Mulch & Landscaping Ground Covers

MulchIt may not seem like spring time is ever going to come, but in the next few weeks we will be seeing the tell tale signs that spring is in the air. This is a great time of the year to cover barren ground you may have in your yard or your new/existing garden. Mulching is not a new thing either. Trees have been providing mulch for thousands of years. They drop their needles or leaves which create a layer of organic material. There are many functions that ground covers serve, but the main importance it serves is cover to soil. The layer of leaves or needles help retain moisture, it helps add organic material to the roots of the plant, and creates a recycling of nutrients.

What types of mulches would I use, you say? That’s a good question. There are two main classes of mulches; organic and inorganic. Here are six different types of organic ground covers.

  1. The most widely used organic mulch is shredded bark mulches. It is usually made from pine or hardwood trees from the region and is resistant to decomposition.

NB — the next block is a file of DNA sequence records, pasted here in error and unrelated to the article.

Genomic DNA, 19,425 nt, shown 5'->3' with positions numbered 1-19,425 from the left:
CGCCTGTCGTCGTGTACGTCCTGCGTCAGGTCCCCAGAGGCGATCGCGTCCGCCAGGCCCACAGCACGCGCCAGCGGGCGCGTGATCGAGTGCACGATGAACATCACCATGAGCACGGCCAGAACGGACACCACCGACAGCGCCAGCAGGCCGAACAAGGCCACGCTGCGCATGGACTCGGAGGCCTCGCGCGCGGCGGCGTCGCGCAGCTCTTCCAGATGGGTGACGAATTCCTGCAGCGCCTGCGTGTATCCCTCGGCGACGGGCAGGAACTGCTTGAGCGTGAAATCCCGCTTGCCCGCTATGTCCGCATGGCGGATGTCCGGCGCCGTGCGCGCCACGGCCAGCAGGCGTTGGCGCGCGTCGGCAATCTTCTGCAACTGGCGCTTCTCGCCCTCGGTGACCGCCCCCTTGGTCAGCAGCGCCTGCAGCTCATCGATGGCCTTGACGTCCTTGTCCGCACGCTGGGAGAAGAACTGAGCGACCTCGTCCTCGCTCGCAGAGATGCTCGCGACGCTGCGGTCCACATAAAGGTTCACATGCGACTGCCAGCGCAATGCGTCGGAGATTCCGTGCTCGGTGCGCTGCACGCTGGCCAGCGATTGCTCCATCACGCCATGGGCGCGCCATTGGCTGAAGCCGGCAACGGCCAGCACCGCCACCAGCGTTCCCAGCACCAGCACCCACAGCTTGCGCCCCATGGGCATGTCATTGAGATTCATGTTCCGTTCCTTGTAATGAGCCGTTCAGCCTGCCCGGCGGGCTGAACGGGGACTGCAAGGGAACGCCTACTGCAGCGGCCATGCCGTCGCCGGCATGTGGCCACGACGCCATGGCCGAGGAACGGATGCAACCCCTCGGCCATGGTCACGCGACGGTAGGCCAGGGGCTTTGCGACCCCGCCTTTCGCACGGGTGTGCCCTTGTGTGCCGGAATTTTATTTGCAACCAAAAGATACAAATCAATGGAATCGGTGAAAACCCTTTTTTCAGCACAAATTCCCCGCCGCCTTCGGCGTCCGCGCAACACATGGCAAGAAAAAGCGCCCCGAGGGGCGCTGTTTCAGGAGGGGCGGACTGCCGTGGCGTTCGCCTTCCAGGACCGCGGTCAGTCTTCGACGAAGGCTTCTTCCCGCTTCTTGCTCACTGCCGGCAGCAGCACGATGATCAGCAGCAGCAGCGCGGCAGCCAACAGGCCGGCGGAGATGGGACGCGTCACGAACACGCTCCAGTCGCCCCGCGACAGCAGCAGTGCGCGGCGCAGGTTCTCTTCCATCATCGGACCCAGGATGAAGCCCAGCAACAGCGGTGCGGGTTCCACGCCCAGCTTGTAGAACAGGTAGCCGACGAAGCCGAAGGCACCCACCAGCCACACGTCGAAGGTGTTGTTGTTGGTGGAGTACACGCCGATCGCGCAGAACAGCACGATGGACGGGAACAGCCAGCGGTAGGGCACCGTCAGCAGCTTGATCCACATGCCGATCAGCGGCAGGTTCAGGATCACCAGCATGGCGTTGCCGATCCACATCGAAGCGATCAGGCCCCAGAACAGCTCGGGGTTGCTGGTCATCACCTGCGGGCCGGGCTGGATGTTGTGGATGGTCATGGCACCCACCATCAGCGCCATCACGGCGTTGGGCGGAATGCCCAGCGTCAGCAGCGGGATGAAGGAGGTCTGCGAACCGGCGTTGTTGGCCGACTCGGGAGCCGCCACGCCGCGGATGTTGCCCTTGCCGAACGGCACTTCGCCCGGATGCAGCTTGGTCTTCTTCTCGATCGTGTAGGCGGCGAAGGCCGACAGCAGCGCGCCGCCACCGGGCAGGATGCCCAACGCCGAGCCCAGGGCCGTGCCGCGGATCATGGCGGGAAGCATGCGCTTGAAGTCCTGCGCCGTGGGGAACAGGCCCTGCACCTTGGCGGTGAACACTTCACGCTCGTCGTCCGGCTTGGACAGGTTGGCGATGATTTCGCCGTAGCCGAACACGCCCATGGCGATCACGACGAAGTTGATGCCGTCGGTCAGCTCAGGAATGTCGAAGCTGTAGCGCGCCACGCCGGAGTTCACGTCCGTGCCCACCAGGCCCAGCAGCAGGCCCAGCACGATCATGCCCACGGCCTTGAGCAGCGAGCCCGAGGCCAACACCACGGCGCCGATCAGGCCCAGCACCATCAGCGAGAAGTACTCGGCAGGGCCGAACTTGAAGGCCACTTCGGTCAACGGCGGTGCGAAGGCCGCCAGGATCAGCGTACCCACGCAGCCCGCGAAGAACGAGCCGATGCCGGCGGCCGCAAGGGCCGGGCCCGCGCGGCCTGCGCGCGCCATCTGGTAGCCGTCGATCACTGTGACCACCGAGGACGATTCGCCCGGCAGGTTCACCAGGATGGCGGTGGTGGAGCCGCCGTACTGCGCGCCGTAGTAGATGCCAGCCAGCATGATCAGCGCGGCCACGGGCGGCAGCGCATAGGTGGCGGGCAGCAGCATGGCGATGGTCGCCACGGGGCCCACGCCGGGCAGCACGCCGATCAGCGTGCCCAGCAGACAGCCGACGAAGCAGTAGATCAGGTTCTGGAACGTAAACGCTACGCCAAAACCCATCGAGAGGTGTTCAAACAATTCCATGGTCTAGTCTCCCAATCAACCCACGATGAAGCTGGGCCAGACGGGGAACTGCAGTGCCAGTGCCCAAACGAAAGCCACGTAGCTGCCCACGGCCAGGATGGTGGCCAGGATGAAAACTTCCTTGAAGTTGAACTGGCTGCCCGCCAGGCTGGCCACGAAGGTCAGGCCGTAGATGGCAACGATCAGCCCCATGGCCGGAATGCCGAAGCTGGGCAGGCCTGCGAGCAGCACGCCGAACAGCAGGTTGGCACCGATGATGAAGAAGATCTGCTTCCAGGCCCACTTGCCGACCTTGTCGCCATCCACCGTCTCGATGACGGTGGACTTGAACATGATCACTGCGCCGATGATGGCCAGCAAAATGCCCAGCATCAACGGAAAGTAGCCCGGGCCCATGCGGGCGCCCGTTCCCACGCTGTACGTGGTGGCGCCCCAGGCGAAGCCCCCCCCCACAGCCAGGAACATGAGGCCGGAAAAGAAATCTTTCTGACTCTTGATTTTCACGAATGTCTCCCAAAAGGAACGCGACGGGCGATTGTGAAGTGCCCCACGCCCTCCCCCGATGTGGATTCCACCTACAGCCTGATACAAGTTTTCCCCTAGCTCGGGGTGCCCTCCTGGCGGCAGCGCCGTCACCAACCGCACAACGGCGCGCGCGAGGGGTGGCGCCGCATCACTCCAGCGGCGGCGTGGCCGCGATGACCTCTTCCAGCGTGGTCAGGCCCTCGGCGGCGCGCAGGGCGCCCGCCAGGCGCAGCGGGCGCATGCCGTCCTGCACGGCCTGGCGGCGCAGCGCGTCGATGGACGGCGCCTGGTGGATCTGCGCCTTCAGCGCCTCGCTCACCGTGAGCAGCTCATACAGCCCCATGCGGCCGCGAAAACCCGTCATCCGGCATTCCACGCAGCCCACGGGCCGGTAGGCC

2. Wood chips are another great source of ground cover people use. You want chips that are greater than three inches because it prevents chips from compacting. Only use fresh chips. Aged chips have chemical products that can be toxic to youthful plants.
  3. Saw dust mulches are very cheap and affordable mulches. Check your sawdust beds often because they usually compact and form a mat that does not allow water to penetrate.
  4. Lawn clippings are great to leave on the lawn. They help recycle nutrients.
  5. Leaves are a very attractive and leave a natural presence. They trap water and cause a wet environment that allows decay and fungus.
  6. Pine straw is good mulch that is gaining popularity in residential and commercial landscapes.

Inorganic mulches consist of gravel, brick chips, and crushed stone. You will want to add a fabric layer before you apply these ground covers. This helps keep weeds from growing through the inorganic mulches. These types of mulches are permanent and are suggested for places where no future planning will be done.

When applying mulches, you will want to have at least 2 inches of thickness with 4 inches as your max. Applying it too thin will not serve its function of conserving moisture, reducing moisture, or providing any other benefits of the mulch. Also, be careful placing mulch too close to tree trunks or plant stems. It will keep the tissue of the tree or plant too wet setting up an environment for insect and diseases to move into the stem or trunk. You will lose a tree or plant very quickly.

Brandon Chatham

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